A lad got injured really early in the second half in a match against Northwich and I was convinced hed bring on one of the other two lads in that position who were tried and tested senior pros but he brought me on I didnt even bring my shin pads.
I remember playing against this huge left back, which was a bit of an eye opener. The first thing that came my way was a 50/50 and I was bricking it but I went into the challenge and he ended up having to be taken off injured.
That confidence improved Adams game well and his performances for the Sandgrounders ended up catching the eye of Manchester City scout Alex Gibson, which resulted in the then 17-year-old spending two weeks with the Premiership club.
It was unbelievable at first. Sometimes, youd be in seven-a-side games with Peter Schmeichel and Nicolas Anelka, which was a tremendous experience. Unluckily for me, Robbie Fowler had left a few weeks earlier.
I thought Id be out of my depth but then I realised that I was as good as players in my position like Lee Croft and Willo Flood but they never kept me on.
Adam returned to Southport but fell out of favour as the club won just two games out of 15 towards the end of the 2002/3 season, resulting in their relegation. He joined Runcorn after a short spell at Wigan but found it hard to get into a routine of training just two evenings a week compared with a full-time regime at Southport.
Adam stayed with Runcorn for a moderately fruitful season but he decided to make a fresh start elsewhere when boss Liam Watson went to Southport. His departure prompted Adam to join Accrington Stanley, where he spent the vast majority of his time languishing in the reserves with only the odd small cup tie giving him a chance to impress successful boss John Coleman but even in those efforts, things took a turn for the worse.
We were playing in a cup game against Burscough and I went in for a challenge and felt a crack on my ankle. I should have rested it but tried to carry on and when I went to cross a ball, it aggravated my leg.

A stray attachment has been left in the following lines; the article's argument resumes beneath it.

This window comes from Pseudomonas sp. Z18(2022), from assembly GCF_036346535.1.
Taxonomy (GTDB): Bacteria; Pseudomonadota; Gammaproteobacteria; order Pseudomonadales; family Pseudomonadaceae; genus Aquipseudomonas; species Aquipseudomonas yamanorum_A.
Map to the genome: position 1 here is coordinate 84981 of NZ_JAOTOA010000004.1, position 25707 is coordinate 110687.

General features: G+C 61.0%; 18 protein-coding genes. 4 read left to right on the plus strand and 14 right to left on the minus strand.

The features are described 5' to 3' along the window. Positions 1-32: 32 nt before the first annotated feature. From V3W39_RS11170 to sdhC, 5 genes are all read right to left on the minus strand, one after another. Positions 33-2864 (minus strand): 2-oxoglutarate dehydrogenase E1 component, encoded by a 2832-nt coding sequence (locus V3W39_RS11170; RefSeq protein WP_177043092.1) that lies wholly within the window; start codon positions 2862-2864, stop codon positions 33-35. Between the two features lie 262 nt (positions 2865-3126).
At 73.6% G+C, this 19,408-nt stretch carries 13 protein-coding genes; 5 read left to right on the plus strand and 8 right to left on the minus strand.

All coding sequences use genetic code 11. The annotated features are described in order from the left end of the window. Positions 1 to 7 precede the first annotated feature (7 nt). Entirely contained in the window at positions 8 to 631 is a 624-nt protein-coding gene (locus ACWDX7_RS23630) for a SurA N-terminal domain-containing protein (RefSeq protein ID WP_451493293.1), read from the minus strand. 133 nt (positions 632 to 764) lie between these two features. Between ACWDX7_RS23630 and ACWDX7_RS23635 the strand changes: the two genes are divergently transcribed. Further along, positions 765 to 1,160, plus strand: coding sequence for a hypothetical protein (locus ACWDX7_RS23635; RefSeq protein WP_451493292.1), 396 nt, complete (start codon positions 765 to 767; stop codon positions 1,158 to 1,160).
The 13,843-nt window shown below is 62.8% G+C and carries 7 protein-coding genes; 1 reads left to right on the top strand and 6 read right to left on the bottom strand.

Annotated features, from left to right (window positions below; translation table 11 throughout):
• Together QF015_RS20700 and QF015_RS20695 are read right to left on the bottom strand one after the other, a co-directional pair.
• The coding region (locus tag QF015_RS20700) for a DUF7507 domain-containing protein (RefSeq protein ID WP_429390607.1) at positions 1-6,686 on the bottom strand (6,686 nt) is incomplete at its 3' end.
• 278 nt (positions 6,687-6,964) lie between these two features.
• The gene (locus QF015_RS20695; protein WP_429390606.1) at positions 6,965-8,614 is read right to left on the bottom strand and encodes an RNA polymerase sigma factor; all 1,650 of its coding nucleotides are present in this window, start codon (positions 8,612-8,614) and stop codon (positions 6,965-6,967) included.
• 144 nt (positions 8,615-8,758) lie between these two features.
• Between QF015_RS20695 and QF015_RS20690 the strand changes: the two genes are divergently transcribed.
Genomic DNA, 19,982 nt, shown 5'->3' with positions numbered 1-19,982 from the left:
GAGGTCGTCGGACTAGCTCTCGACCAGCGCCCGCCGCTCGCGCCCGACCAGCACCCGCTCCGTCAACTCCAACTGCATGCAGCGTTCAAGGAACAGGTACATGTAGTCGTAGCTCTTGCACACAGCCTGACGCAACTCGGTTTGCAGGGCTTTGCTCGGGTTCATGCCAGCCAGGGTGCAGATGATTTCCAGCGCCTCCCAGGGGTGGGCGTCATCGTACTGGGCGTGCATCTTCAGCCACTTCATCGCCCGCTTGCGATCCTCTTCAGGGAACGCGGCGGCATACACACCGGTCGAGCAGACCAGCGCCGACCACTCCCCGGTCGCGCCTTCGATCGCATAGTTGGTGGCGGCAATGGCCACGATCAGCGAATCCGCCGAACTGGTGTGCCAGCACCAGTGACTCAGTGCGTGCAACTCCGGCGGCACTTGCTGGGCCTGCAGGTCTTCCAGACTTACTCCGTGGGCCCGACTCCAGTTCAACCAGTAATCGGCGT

Adam picked up a torn cartilage, which kept him out for about eight months and after a tough road to recovery, he parted company with the north Lancashire club to hook up with Burscough, where he enjoyed his best season of his career, culminating in a dramatic last-day promotion clinching the UniBond League Premier Division by a single goal on goal difference.
It was just one of those seasons when everything comes together. We had a great team spirit and it saw us through in the end. It was so tight at the top between us, Telford and Witton and we were playing against Telford away on the last day. There were about 6,000 there and we snatched it. Then we got the message through that Witton hadnt done enough. It was magic.
Depsite the success he enjoyed with the Linnets, Adam has had no regrets about joining FC United. After battling back from injury in his first few months at the club he came off the bench to score a dramatic last minute winner with his first touch against Newcastle Blue Star in March 2008.
Last season, despite the disappointment of missing out on promotion, Adam was voted player of the season by his fellow players. Something hes very proud of.
Weve got some very good players, so to be acknowledged by them is great. Im very much enjoying my time with Margy and the lads and I just hope we can gain promotion next season.
The atmosphere in the dressing room is superb, we all get on and the banter is quality. If wed have started the season how we finished it wed have definitely been promoted. Next year weve just got to put it right and go up as champions.
And Adam is convinced that the club will be able to hang on to the current squad of players to go for that assault on the title. He added: All the players know that this is the club to be at. We could go elsewhere for more money but I dont think any of us would leave unless it was for a league club. It would take something big for us to leave.
Where else can you walk out every week in front of two or three thousand fans who are constantly singing? They never get on your back either. Ive had a few bad games but they always support you. If anything, if we go a goal down the fans get louder.